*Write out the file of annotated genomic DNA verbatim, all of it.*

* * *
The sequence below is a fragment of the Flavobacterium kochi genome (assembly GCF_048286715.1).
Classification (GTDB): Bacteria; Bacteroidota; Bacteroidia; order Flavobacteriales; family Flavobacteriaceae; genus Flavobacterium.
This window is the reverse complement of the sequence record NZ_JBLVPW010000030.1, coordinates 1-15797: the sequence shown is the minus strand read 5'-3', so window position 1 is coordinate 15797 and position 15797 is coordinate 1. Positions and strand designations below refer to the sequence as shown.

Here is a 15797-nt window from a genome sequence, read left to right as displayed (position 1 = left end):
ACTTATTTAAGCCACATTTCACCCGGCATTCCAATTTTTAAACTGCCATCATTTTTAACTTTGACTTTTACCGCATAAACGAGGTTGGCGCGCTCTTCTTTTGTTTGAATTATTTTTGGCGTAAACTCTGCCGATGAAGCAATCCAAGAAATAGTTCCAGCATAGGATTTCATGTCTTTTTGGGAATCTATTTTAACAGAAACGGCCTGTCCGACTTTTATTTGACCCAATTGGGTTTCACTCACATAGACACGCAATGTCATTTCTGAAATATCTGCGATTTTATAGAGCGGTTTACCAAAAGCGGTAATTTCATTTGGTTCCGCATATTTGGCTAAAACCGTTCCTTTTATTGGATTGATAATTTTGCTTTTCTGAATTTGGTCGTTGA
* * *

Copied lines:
The sequence below is a fragment of the Flavobacterium kochi genome (assembly GCF_048286715.1).
Classification (GTDB): Bacteria; Bacteroidota; Bacteroidia; order Flavobacteriales; family Flavobacteriaceae; genus Flavobacterium.
This window is the reverse complement of the sequence record NZ_JBLVPW010000030.1, coordinates 1-15797: the sequence shown is the minus strand read 5'-3', so window position 1 is coordinate 15797 and position 15797 is coordinate 1. Positions and strand designations below refer to the sequence as shown.

Here is a 15797-nt window from a genome sequence, read left to right as displayed (position 1 = left end):
ACTTATTTAAGCCACATTTCACCCGGCATTCCAATTTTTAAACTGCCATCATTTTTAACTTTGACTTTTACCGCATAAACGAGGTTGGCGCGCTCTTCTTTTGTTTGAATTATTTTTGGCGTAAACTCTGCCGATGAAGCAATCCAAGAAATAGTTCCAGCATAGGATTTCATGTCTTTTTGGGAATCTATTTTAACAGAAACGGCCTGTCCGACTTTTATTTGACCCAATTGGGTTTCACTCACATAGACACGCAATGTCATTTCTGAAATATCTGCGATTTTATAGAGCGGTTTACCAAAAGCGGTAATTTCATTTGGTTCCGCATATTTGGCTAAAACCGTTCCTTTTATTGGATTGATAATTTTGCTTTTCTGAATTTGGTCGTTGA